My unofficial count of drug developers vs. lung cancer this month shows that cancer is unfortunately winning the battle. In March, it looked like a 16 seed versus a No. 1, as the deadly disease chewed up four more potential treatments.



Clinical Trial



Pfizer (NYSE: PFE)

Phase 3 in combination with Roche and OSI Pharmaceuticals' (Nasdaq: OSIP) Tarceva.

Trial stopped early because there was little chance of it working.


Human Genome Sciences (Nasdaq: HGSI)

Phase 2 in combination with chemotherapy.

No difference in disease response between combination and chemotherapy alone.


Novelos Therapeutics

Phase 3 in combination with chemotherapy.

No difference in disease response between combination and chemotherapy alone.


Antisoma and Novartis (NYSE: NVS)

Phase 3 in combination with chemotherapy.

Trial stopped early because there was little chance of it working.

Source: Company press releases.

Buyer beware
Lung cancer is tough to beat. The drugs above weren't even trying to beat the current treatments. All they needed to do was boost the activity of current options, but the experimental compounds couldn't even do that.

The low success rate should be a wake-up call for anyone investing in the space. There are nearly 150 active phase 3 clinical trials testing treatments for lung cancer. Given the current success rate, I wouldn't count on too many of them making it to market.

Even Eli Lilly (NYSE: LLY) and Bristol-Myers Squibb's (NYSE: BMY) Erbitux, which passed its phase 3 trial, has had trouble getting approved to treat lung cancer. The trial was run by their European partner, Merck KGaA, and the Food and Drug Administration has questioned the comparability of the drug produced by German Merck and the drug sold in the U.S. Erbitux's approval for lung cancer is also stalled in Europe, where regulators said they were worried about an increase in heart problems in older patients.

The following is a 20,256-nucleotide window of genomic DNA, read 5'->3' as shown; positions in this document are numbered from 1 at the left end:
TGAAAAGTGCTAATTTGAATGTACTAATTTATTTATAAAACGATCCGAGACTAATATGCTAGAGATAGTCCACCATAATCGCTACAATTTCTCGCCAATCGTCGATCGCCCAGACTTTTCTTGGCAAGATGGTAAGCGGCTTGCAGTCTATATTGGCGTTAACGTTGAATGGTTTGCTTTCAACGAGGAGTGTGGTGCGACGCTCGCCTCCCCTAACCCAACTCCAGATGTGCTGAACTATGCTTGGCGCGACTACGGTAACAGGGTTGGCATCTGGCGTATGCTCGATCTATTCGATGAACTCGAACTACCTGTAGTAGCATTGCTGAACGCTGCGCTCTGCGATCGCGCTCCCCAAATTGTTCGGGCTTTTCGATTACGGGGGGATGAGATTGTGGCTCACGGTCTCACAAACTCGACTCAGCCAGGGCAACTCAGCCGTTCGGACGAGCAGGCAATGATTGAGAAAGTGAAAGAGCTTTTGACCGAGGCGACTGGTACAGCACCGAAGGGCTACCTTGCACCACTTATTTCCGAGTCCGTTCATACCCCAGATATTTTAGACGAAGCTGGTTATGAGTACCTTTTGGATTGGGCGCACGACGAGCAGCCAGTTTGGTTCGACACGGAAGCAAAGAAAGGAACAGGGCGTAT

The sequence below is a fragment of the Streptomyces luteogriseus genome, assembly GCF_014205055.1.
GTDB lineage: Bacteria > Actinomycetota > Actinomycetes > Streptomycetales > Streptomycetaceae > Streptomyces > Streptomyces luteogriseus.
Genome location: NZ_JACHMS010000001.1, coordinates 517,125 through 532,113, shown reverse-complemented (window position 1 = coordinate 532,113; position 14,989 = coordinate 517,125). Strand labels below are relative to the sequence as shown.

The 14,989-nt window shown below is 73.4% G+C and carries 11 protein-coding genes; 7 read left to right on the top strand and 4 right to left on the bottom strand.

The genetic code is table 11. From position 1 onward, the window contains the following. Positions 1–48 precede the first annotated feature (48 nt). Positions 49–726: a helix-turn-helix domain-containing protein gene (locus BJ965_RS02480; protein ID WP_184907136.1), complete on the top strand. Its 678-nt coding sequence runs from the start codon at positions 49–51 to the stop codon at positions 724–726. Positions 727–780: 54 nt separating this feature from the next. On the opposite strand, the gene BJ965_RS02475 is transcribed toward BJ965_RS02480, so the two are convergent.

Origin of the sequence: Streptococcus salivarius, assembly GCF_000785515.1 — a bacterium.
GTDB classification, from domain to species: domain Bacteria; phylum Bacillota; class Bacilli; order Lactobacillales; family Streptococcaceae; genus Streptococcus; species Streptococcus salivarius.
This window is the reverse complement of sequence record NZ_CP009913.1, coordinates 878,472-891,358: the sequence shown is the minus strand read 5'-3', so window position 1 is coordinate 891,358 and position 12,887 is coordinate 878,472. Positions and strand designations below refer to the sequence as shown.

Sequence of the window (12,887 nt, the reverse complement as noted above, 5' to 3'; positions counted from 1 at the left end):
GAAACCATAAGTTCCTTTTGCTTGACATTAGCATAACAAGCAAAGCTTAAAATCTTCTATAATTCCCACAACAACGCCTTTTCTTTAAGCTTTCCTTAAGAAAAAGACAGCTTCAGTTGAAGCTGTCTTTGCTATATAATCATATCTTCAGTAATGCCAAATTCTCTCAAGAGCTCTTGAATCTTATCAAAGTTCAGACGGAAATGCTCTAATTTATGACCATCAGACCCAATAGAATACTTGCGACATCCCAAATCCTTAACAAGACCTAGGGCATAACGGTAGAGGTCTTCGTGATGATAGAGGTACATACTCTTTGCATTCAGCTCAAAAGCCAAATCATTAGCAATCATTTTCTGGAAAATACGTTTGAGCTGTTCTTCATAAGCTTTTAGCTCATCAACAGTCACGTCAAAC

Given how hard it seems to be to get a drug for lung cancer approved, sales of current treatments like Tarceva, Roche's Avastin, and Eli Lilly's Alimta seem fairly safe for now.

The Cinderella story
There was one winner in the battle against lung cancer this month. Abraxis Bioscience's (Nasdaq: ABII) Abraxane successfully bested Bristol-Myers Squibb's Taxol in treating lung cancer when both were combined with carboplatin. Abraxis didn't give details of Abraxane's improvement in overall response compared to Taxol, but the trial was part of a special protocol assessment (SPA) with the FDA, so an approval is likely once Abraxis files for the additional indication.

Abraxane is a reformulation of Taxol where the drug is covered in albumin, which helps increase its activity. Abraxane beat Taxol previously in breast cancer patients, so there was certainly hope that it could do the same in lung cancer. But given how hard lung cancer has been to treat, investors were certainly justified in keeping the stock down until the drug was proven to work. The stock shot up 30% after Abraxis announced the top-line results.

With risk comes reward
As Abraxis' upward movement points out, there's lots of money to be made in difficult-to-treat diseases. As another example, Human Genome Sciences went from less than $1 to more than $30 after a pair of clinical trials proved that Benlysta worked in difficult-to-treat lupus.

The prospects of a 30-bagger may sound exciting, but investors have to be very clear about the high risks of investing in this space. It's difficult to know which drugs might pass. The three phase 3 drugs that failed this month had phase 2 data that was strong enough to get them to the next level. Keep your investment in the space to a reasonable portion of your portfolio, and you'll be able to breathe after the inevitable flop.

Pfizer is a Motley Fool Inside Value pick. Novartis is a Global Gains choice. Try any of our Foolish newsletters today, free for 30 days

Fool contributor Brian Orelli, Ph.D., doesn't own shares of any company mentioned in this article. The Fool has a disclosure policy.